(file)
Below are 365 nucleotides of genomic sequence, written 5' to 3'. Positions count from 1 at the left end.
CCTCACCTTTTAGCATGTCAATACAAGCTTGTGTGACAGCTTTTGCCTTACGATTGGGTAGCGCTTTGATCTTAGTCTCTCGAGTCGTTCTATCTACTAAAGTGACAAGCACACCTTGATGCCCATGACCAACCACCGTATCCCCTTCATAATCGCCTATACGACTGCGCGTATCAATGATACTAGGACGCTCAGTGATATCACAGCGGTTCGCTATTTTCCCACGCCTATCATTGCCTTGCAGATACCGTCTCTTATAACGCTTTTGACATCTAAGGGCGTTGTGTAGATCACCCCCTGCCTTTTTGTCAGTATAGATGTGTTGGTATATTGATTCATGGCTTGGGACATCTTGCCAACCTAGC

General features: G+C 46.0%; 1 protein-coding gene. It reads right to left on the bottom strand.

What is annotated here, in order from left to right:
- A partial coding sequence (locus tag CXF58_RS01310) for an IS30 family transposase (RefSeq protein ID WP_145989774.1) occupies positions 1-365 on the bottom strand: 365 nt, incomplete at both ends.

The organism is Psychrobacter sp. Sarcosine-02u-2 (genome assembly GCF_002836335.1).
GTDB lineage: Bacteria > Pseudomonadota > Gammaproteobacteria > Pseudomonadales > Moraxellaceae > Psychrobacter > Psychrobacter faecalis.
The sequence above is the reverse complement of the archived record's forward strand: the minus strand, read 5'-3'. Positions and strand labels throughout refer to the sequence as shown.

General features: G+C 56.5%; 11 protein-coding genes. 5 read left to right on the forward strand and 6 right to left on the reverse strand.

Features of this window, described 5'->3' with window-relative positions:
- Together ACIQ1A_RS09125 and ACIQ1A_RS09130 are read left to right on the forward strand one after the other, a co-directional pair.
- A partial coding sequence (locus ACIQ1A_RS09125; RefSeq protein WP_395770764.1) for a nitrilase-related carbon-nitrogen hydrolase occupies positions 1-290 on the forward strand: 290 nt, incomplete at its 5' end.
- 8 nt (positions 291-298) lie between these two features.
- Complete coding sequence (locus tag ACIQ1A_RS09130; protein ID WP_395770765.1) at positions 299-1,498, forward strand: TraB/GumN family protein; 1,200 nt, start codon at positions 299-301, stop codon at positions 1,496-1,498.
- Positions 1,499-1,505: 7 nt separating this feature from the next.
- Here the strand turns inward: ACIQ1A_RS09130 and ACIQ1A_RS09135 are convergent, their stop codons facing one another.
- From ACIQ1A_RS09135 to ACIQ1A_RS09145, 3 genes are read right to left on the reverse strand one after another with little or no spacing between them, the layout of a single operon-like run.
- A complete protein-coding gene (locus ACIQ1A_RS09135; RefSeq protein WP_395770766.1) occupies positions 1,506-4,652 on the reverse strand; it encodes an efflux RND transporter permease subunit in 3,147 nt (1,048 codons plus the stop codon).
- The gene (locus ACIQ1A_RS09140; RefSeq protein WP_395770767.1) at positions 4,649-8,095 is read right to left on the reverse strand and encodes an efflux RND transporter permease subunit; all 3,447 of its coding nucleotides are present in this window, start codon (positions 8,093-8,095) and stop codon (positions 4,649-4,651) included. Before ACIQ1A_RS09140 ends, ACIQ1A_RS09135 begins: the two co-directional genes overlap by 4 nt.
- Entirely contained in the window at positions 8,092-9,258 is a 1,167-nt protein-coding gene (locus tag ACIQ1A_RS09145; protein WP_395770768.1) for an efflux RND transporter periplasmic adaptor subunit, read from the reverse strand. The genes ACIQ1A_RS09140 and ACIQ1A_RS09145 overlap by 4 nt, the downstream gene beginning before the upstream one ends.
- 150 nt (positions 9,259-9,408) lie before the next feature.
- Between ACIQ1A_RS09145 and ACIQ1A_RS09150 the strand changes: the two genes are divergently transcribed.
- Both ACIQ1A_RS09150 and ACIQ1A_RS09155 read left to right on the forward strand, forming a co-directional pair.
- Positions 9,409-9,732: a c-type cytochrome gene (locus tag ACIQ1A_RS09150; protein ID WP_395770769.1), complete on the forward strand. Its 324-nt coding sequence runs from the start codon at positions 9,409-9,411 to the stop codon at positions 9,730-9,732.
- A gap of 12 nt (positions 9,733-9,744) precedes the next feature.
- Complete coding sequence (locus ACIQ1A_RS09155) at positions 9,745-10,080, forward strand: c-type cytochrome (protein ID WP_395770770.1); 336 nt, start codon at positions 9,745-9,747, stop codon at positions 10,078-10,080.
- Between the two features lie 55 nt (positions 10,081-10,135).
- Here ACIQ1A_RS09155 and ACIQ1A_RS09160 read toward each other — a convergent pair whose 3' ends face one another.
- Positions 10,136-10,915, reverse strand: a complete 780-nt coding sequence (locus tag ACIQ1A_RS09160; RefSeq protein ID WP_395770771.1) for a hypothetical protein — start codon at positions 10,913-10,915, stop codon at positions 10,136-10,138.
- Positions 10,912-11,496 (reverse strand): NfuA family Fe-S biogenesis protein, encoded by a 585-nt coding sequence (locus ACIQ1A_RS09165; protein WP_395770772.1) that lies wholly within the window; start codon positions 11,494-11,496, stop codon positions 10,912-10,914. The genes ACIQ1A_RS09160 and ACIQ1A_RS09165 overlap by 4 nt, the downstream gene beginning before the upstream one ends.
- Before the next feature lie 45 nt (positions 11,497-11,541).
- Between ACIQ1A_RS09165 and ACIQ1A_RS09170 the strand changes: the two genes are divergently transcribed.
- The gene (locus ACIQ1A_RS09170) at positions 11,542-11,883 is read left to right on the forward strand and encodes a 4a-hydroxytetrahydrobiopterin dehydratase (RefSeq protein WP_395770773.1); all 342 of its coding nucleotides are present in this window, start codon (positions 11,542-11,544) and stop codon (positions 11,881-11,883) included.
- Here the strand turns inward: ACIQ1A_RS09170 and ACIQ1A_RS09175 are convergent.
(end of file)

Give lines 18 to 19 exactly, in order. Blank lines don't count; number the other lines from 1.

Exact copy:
- A complete protein-coding gene (locus ACIQ1A_RS09135; RefSeq protein WP_395770766.1) occupies positions 1,506-4,652 on the reverse strand; it encodes an efflux RND transporter permease subunit in 3,147 nt (1,048 codons plus the stop codon).
- The gene (locus ACIQ1A_RS09140; RefSeq protein WP_395770767.1) at positions 4,649-8,095 is read right to left on the reverse strand and encodes an efflux RND transporter permease subunit; all 3,447 of its coding nucleotides are present in this window, start codon (positions 8,093-8,095) and stop codon (positions 4,649-4,651) included. Before ACIQ1A_RS09140 ends, ACIQ1A_RS09135 begins: the two co-directional genes overlap by 4 nt.